Denmark is keen to expand bilateral ties with Pakistan through enhanced trade, investment, and sharing expertise in renewable energy sector.
The embassy of Denmark is all set to open its first-ever commercial section in a bid to boost bilateral trade and investment between the Nordic country and Pakistan.
The commercial section will be operational at the embassy from Monday, Danish Ambassador Jesper Moller Sorensen, told The Express Tribune during an exclusive interview.
“I personally see great potential in Pakistan for Danish companies and I also see potential for increased trade between our two countries, both ways,” the ambassador said.
Sorensen, who took charge in Islamabad in August, said he has spent the past three months going around the country, understanding the needs of Pakistan and building support among the business community.
In the second phase, he said, he will travel back to Denmark --- first in December and again in January 2014 --- to talk with the Danish business community about export and investment opportunities in Pakistan.
“I cannot force Danish companies to come to Pakistan. That will be up for the individual companies,” Sorensen said. “The business case I have to make for the Danish companies is to say [Pakistan] is attractive, there is potential and basically you can make a profit here.”
But the ambassador was forthright about potential concerns Danish investors might have with Pakistan, chiefly the country’s fragile security situation.
He said he would be honest with Danish investors but would also suggest that they build linkages and joint ventures with Pakistani companies to minimise the risk from Pakistan’s security issues.
Cooperation in energy sector
Pakistan’s problems with managing its power crisis could get valuable support from the Nordic country. Denmark is considered to be a stronghold of renewable energy. Around 40 per cent of the world’s wind turbines are manufactured in Denmark, according to some estimates.
Sorensen said renewable energy is “an excellent area” for cooperation, given the Pakistani government’s focus on alternative resources in its new energy policy. The ambassador also said Denmark’s private industry could support Pakistan in energy conservation technologies and agricultural machinery.
A better security situation would be essential, though.
“If the security situation could be alleviated, I am confident that more Danish companies will be willing to invest in Pakistan,” he said.
Lessons to learn
Asked what Pakistan could learn from Denmark, the ambassador highlighted transparency in taxation and its high degree of accountability and its service delivery mechanisms.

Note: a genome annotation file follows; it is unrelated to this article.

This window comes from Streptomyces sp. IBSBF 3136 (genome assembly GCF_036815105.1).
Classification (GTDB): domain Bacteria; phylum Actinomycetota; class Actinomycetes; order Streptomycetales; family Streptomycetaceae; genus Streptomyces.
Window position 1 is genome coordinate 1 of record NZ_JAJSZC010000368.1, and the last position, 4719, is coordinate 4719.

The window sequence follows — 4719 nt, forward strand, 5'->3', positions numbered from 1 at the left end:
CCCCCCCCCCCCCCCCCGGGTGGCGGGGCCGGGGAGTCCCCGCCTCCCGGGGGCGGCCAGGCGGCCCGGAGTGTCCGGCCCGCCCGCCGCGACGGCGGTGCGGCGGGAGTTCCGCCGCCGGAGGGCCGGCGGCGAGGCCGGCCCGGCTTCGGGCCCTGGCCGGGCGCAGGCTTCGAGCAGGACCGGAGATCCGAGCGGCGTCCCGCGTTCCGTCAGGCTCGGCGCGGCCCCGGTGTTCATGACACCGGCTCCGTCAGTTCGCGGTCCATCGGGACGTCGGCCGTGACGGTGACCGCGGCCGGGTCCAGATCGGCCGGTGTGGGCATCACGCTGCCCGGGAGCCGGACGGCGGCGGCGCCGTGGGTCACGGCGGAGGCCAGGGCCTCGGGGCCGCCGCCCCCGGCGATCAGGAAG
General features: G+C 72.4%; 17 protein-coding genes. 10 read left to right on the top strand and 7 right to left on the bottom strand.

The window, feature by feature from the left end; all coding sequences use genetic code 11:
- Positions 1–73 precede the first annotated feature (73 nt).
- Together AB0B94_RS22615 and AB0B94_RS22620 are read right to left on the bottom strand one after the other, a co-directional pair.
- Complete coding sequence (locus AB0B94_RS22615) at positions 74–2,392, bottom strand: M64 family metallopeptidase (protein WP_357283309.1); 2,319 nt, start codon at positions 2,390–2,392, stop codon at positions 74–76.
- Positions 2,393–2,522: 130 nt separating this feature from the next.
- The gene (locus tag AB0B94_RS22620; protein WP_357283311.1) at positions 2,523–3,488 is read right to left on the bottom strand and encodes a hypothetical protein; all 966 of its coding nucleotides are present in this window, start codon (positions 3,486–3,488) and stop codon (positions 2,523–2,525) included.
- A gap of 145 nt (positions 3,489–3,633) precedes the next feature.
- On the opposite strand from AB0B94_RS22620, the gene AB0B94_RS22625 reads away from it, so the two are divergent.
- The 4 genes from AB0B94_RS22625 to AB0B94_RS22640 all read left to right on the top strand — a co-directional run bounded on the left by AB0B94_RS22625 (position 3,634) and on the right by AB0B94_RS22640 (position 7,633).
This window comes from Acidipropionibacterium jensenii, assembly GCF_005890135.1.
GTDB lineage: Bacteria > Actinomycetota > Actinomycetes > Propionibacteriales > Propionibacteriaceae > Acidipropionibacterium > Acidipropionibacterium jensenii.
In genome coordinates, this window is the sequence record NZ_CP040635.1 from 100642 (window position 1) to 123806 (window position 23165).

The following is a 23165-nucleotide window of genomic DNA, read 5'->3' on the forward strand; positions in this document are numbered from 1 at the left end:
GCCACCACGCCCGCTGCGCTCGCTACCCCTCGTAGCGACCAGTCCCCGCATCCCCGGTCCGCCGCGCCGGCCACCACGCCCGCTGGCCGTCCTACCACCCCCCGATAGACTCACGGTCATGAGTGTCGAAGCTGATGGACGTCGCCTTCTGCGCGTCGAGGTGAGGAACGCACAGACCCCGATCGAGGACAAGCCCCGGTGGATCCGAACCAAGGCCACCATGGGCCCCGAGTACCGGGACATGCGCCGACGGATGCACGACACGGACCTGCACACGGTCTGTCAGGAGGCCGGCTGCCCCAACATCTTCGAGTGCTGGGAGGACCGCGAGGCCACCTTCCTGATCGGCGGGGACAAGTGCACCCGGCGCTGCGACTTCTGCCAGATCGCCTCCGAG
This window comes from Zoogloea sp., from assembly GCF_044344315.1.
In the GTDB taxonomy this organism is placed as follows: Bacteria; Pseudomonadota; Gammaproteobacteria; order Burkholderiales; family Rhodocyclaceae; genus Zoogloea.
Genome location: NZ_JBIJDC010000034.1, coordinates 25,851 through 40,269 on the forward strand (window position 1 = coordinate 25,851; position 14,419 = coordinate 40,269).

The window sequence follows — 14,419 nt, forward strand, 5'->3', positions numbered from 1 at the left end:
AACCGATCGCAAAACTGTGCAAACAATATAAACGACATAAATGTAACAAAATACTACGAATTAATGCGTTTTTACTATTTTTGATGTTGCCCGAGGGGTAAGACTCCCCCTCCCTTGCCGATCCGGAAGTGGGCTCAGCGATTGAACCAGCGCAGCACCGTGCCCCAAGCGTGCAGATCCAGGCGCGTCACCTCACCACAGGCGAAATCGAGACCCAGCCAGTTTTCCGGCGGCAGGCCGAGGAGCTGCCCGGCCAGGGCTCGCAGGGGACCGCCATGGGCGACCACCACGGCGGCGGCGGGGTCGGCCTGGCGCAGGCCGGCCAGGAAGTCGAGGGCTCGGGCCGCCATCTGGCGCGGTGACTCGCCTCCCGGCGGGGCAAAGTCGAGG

Denmark, ranked internationally as one of the least corrupt countries and the happiest nation, has some of the highest tax rates in the world. But it also has one of the widest taxation bases and the Danes have access to free healthcare and education.
“The Danes reconcile with the heavy taxes because they understand that in a truly democratic system with accountability, there is also responsibility,” the ambassador said.
“Those who are elected are, of course, accountable to the people that have elected them,” he added. “And the people are also responsible both ways because if they receive basic services from the state they know that they have to give something in return.”
Sorensen said that in the long run, Pakistan should live by its own resources and by trade it does with other countries. In the short-term however, it is in Denmark’s interest to provide bilateral assistance, the most prominent display of which is the recently-launched $50 million development programme for Pakistan by the Danish International Development Agency (DANIDA).
One component of the new development programme, which runs till the end of 2016, is robust interventions to promote primary education in conflict-affected areas, such as Khyber-Pakhtunkhwa and FATA.
As the second component, Sorensen said Denmark will work with the provincial governments for capacity building and with civil society organizations on the cross-cutting themes of democratisation, human rights and gender equality.
He said Denmark would like Pakistan to continue in the positive direction set by a democratic transition of civilian governments.
“For us, Pakistan is an important country,” the ambassador said. “What happens in Pakistan is not only important to the people of Pakistan, it is important to the people of South Asia and it also can have consequences for us in Europe.”
Published in The Express Tribune, November 29th, 2013.
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